Icing on Aircraft Wings: What is it?

music
ambience: Icing training video

When ice forms on an airplane’s wing it can be a potentially dangerous situation. Preventing this from happening means first understanding how it happens. I’m Jim Metzner and this is the Pulse of the Planet. We’re listening to an excerpt from a training video for pilots that was produced at Glenn Research Center. Tom Bond is chief of their Icing Branch.

“The work in icing research is based upon trying to examine how icing affects airplanes and improve aviation safety. What happens is that the airplanes are flying at below freezing conditions. And as they fly into the environment where there is moisture and clouds, the super cool droplets actually hit the airplane and freeze on impact, and that ice builds up over a period of time and forms into shapes that actually impact the aerodynamic airflow.
The ice primarily forms on the leading edge of the airplane and on the nose. The droplets that are suspended in the icing clouds follow the air flow over the airplane, and the leading edge of the wings and the tail section of the airplane are the dominant areas that the ice would hit a what’s called a stagnation area, where the airflow stops, and so, that’s where the ice would build up.
That can be significantly dangerous in airplanes because the ice that forms, depending upon the nature of the icing conditions and the temperature and the velocity of the airplane can build up and cause a disruption to the airflow, which will then change the performance, and it can also change the handling qualities of the airplane.”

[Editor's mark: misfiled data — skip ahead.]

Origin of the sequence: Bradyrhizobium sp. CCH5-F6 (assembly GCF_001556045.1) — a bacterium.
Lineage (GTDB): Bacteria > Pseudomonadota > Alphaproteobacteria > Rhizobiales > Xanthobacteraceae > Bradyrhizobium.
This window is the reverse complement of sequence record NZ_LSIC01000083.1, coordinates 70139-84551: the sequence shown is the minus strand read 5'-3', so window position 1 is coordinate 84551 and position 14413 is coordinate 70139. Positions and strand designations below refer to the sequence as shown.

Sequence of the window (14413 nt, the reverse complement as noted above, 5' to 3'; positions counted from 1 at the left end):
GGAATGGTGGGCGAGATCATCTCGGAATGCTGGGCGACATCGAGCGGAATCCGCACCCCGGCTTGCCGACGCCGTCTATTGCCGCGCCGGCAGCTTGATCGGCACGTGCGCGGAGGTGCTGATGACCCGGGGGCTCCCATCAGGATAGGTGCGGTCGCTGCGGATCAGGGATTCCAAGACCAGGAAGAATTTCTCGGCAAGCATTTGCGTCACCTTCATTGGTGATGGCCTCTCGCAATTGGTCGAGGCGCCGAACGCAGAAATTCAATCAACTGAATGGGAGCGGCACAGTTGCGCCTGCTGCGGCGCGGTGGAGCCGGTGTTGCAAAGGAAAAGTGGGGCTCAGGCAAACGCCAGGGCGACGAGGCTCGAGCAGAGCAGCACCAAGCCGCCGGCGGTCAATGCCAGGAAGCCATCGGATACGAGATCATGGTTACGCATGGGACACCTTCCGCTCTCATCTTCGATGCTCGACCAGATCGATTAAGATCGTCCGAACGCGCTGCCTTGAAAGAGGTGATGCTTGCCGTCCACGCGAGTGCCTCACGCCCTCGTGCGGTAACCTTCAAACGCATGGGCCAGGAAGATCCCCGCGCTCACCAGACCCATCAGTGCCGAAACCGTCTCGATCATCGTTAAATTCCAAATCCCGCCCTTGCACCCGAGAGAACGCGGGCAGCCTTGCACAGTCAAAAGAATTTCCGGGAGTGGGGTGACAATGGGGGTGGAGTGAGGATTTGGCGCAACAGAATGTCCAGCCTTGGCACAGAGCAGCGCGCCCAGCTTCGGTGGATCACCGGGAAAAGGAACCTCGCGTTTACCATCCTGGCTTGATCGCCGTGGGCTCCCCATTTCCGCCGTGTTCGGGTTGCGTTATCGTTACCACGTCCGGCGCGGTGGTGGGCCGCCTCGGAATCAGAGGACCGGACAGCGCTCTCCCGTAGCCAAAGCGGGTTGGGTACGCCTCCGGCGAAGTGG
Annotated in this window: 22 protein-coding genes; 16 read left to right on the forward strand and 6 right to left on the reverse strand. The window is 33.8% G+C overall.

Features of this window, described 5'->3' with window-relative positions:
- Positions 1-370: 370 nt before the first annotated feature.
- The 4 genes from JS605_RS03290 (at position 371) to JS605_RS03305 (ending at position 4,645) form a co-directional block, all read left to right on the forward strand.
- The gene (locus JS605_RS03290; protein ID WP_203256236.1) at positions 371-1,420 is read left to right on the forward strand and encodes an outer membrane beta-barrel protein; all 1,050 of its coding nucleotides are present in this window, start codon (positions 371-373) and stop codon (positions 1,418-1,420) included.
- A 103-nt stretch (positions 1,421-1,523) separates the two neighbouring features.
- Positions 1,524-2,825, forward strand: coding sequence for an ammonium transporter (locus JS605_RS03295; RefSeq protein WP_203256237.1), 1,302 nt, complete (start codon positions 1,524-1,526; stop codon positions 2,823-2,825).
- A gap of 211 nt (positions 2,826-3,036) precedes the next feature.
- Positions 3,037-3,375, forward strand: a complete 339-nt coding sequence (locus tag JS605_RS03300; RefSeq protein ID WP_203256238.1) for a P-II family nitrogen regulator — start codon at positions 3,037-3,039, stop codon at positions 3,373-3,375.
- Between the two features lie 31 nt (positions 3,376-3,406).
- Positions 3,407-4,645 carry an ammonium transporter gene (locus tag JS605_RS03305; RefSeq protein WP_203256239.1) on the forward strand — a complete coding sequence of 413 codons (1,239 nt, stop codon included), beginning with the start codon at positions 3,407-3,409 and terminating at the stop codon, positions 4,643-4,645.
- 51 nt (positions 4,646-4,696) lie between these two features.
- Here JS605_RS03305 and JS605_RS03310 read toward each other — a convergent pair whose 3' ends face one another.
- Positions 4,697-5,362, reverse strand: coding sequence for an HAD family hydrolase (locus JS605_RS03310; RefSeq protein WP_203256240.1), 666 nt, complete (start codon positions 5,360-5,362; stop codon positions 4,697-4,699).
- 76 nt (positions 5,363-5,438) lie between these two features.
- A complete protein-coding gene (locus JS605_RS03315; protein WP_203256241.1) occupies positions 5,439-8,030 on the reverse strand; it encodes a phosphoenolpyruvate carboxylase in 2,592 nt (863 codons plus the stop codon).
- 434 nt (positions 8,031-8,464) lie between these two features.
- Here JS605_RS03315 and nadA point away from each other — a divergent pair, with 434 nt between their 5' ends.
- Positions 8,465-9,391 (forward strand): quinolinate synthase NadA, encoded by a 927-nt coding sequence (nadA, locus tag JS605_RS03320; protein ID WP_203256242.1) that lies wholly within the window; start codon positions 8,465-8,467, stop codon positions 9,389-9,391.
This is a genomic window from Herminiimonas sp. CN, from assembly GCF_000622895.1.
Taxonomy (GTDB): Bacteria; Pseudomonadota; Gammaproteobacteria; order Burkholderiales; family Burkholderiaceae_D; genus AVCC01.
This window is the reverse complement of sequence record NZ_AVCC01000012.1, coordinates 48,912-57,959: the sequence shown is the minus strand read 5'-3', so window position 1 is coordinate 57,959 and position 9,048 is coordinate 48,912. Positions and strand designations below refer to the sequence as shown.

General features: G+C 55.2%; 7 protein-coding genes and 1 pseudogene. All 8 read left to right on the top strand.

By learning more about what conditions cause a plane to experience icing, Tom Bond and his team hope to make it easier for pilots to know when it’s safe to fly. We’ll hear more about their research in future programs. Pulse of the Planet is made possible by the National Science Foundation, with additional support from NASA.

music

Icing on Aircraft Wings: What is it?

By learning how ice forms, researchers hope to better prevent dangerous aircraft icing.
Air Date:12/06/2006
Scientist:
Transcript:

music
ambience: Icing training video

When ice forms on an airplane’s wing it can be a potentially dangerous situation. Preventing this from happening means first understanding how it happens. I’m Jim Metzner and this is the Pulse of the Planet. We’re listening to an excerpt from a training video for pilots that was produced at Glenn Research Center. Tom Bond is chief of their Icing Branch.

“The work in icing research is based upon trying to examine how icing affects airplanes and improve aviation safety. What happens is that the airplanes are flying at below freezing conditions. And as they fly into the environment where there is moisture and clouds, the super cool droplets actually hit the airplane and freeze on impact, and that ice builds up over a period of time and forms into shapes that actually impact the aerodynamic airflow.
The ice primarily forms on the leading edge of the airplane and on the nose. The droplets that are suspended in the icing clouds follow the air flow over the airplane, and the leading edge of the wings and the tail section of the airplane are the dominant areas that the ice would hit a what’s called a stagnation area, where the airflow stops, and so, that’s where the ice would build up.
That can be significantly dangerous in airplanes because the ice that forms, depending upon the nature of the icing conditions and the temperature and the velocity of the airplane can build up and cause a disruption to the airflow, which will then change the performance, and it can also change the handling qualities of the airplane.”

By learning more about what conditions cause a plane to experience icing, Tom Bond and his team hope to make it easier for pilots to know when it’s safe to fly. We’ll hear more about their research in future programs. Pulse of the Planet is made possible by the National Science Foundation, with additional support from NASA.

music